She's the woman behind Senator Barack Obama, a candidate for the 2008 Democratic Party nomination for president. Michelle Obama talks with Gayle about her husband's leadership potential, life on the campaign trail and balancing family and work.
Michelle says the response from Barack supporters across the country has not only been encouraging—it's been downright energizing. Despite the image often portrayed by the media of an apathetic populace, Michelle says citizens are actively engaged at a grassroots level. "Folks are just trying to live a decent life—they really don't want the noise, they don't want the partisanship," she says. "They are really trying to latch on to some hope, and that's what I see out there."
For voters seeking real change, Michelle says Barack is the ideal candidate. "He's a brilliant man who is not only smart and insightful and can take in quantities of information and dissect it, peel it down and break it down for people to understand—he's decent, honest, trustworthy," she says. "This is what we've said we wanted."
Although campaigning can be grueling, Michelle says she is managing to balance it all with the help and support of staff members, friends and family. She says the team also shares the same priorities, including family, fun and keeping things interesting. "This isn't about burning people out," she says. "You can do an excellent job, you can change the world and you can still be a mother." Personally, Michelle says she's also put her own high-powered career on hold to focus her efforts on the campaign and her family.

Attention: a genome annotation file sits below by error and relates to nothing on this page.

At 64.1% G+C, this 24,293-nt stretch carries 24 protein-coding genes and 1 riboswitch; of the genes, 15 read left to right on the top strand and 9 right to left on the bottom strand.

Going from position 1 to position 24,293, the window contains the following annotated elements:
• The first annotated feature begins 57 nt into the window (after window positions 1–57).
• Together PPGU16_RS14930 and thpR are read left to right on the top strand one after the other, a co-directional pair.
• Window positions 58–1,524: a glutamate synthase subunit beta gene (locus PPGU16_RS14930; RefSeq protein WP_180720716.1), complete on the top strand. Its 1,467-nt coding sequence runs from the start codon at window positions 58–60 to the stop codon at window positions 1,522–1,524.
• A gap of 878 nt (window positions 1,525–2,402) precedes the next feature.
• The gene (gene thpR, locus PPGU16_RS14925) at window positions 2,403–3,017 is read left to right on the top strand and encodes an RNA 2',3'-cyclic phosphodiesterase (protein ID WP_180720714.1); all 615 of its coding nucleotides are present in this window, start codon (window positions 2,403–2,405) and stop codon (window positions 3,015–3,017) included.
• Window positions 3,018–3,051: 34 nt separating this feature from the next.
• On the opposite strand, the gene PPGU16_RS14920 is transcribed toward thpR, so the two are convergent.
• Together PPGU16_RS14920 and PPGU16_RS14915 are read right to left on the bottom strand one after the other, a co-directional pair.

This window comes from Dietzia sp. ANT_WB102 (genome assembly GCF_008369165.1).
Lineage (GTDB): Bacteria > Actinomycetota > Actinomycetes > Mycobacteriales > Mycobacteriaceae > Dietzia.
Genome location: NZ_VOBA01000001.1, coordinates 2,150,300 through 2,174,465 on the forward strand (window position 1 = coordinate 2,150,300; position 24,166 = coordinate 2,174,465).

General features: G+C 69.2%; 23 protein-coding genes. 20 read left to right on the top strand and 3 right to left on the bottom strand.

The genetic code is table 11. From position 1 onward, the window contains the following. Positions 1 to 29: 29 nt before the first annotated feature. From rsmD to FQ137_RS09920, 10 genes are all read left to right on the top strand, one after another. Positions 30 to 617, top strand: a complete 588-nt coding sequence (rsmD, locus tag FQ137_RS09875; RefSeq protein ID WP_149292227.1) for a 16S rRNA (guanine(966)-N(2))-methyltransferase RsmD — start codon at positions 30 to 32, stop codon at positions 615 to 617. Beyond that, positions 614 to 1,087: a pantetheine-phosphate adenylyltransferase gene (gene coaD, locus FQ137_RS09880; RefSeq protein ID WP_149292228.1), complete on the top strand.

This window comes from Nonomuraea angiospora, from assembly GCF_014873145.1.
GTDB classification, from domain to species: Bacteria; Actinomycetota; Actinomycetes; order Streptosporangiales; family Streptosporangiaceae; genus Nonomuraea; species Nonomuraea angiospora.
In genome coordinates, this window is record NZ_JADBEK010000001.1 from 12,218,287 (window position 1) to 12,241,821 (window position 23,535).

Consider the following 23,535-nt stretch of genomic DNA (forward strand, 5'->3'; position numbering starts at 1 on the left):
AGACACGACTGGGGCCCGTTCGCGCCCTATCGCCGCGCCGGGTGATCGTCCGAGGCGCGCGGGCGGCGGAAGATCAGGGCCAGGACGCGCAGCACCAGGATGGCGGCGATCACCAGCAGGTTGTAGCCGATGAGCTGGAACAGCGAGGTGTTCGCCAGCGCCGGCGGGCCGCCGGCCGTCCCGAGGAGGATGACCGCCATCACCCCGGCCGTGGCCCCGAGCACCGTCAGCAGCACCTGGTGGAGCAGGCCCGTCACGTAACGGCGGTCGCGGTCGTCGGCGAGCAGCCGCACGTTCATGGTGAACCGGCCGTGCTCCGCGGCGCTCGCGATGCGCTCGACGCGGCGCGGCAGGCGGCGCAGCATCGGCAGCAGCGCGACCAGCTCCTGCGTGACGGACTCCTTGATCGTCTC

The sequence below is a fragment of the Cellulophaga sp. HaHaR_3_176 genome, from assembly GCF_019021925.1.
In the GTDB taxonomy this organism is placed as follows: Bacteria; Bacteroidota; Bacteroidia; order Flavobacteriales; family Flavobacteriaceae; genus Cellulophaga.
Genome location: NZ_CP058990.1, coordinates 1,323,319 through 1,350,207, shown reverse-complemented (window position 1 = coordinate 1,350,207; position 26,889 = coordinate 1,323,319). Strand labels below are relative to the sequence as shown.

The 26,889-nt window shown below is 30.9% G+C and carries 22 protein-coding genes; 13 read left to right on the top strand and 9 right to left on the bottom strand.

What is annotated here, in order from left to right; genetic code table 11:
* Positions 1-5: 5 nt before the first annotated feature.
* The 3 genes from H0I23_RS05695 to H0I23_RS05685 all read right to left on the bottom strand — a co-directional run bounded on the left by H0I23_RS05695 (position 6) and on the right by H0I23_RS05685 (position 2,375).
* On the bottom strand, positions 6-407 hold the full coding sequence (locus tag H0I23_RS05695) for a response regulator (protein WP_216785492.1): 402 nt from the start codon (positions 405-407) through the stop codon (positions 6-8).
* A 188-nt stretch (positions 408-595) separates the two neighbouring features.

Whenever possible, Michelle says the couple's two daughters also join in on the campaign activities. "We want them to come on the campaign trail because it helps them understand what this is all about, and it's a privilege for them to travel the country and see parts of it and meet people," she says.
Published on June 28, 2007